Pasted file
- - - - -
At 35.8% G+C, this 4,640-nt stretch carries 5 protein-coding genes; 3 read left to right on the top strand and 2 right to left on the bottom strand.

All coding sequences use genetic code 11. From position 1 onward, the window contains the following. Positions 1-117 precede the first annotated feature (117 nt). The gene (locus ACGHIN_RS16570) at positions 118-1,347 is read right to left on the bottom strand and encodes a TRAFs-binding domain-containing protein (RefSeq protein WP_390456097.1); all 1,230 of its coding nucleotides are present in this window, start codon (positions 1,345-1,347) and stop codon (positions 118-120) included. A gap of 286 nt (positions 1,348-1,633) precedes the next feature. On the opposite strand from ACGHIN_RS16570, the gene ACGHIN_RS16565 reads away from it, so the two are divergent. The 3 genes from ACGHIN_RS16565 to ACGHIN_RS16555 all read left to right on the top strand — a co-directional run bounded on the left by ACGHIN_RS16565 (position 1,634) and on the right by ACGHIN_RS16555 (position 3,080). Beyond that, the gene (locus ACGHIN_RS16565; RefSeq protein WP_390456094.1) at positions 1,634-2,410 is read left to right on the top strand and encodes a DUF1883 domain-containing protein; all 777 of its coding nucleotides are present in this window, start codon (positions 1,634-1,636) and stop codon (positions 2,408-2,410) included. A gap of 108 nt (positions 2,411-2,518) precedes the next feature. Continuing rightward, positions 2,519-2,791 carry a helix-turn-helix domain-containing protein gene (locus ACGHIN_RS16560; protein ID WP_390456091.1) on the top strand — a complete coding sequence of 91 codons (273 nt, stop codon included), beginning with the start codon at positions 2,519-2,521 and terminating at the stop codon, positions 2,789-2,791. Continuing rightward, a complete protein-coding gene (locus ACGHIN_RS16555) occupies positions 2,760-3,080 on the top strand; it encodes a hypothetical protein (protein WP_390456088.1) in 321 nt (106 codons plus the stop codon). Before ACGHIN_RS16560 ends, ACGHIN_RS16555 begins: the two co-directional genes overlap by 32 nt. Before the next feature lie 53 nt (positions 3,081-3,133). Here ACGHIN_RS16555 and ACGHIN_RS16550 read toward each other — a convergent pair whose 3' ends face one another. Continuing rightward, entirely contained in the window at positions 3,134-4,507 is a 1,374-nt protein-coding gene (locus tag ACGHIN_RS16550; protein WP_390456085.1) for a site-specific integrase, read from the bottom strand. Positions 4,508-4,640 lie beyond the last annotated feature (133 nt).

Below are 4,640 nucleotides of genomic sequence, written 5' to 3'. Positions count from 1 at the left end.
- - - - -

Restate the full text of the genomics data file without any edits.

At 35.8% G+C, this 4,640-nt stretch carries 5 protein-coding genes; 3 read left to right on the top strand and 2 right to left on the bottom strand.

All coding sequences use genetic code 11. From position 1 onward, the window contains the following. Positions 1-117 precede the first annotated feature (117 nt). The gene (locus ACGHIN_RS16570) at positions 118-1,347 is read right to left on the bottom strand and encodes a TRAFs-binding domain-containing protein (RefSeq protein WP_390456097.1); all 1,230 of its coding nucleotides are present in this window, start codon (positions 1,345-1,347) and stop codon (positions 118-120) included. A gap of 286 nt (positions 1,348-1,633) precedes the next feature. On the opposite strand from ACGHIN_RS16570, the gene ACGHIN_RS16565 reads away from it, so the two are divergent. The 3 genes from ACGHIN_RS16565 to ACGHIN_RS16555 all read left to right on the top strand — a co-directional run bounded on the left by ACGHIN_RS16565 (position 1,634) and on the right by ACGHIN_RS16555 (position 3,080). Beyond that, the gene (locus ACGHIN_RS16565; RefSeq protein WP_390456094.1) at positions 1,634-2,410 is read left to right on the top strand and encodes a DUF1883 domain-containing protein; all 777 of its coding nucleotides are present in this window, start codon (positions 1,634-1,636) and stop codon (positions 2,408-2,410) included. A gap of 108 nt (positions 2,411-2,518) precedes the next feature. Continuing rightward, positions 2,519-2,791 carry a helix-turn-helix domain-containing protein gene (locus ACGHIN_RS16560; protein ID WP_390456091.1) on the top strand — a complete coding sequence of 91 codons (273 nt, stop codon included), beginning with the start codon at positions 2,519-2,521 and terminating at the stop codon, positions 2,789-2,791. Continuing rightward, a complete protein-coding gene (locus ACGHIN_RS16555) occupies positions 2,760-3,080 on the top strand; it encodes a hypothetical protein (protein WP_390456088.1) in 321 nt (106 codons plus the stop codon). Before ACGHIN_RS16560 ends, ACGHIN_RS16555 begins: the two co-directional genes overlap by 32 nt. Before the next feature lie 53 nt (positions 3,081-3,133). Here ACGHIN_RS16555 and ACGHIN_RS16550 read toward each other — a convergent pair whose 3' ends face one another. Continuing rightward, entirely contained in the window at positions 3,134-4,507 is a 1,374-nt protein-coding gene (locus tag ACGHIN_RS16550; protein WP_390456085.1) for a site-specific integrase, read from the bottom strand. Positions 4,508-4,640 lie beyond the last annotated feature (133 nt).

Below are 4,640 nucleotides of genomic sequence, written 5' to 3'. Positions count from 1 at the left end.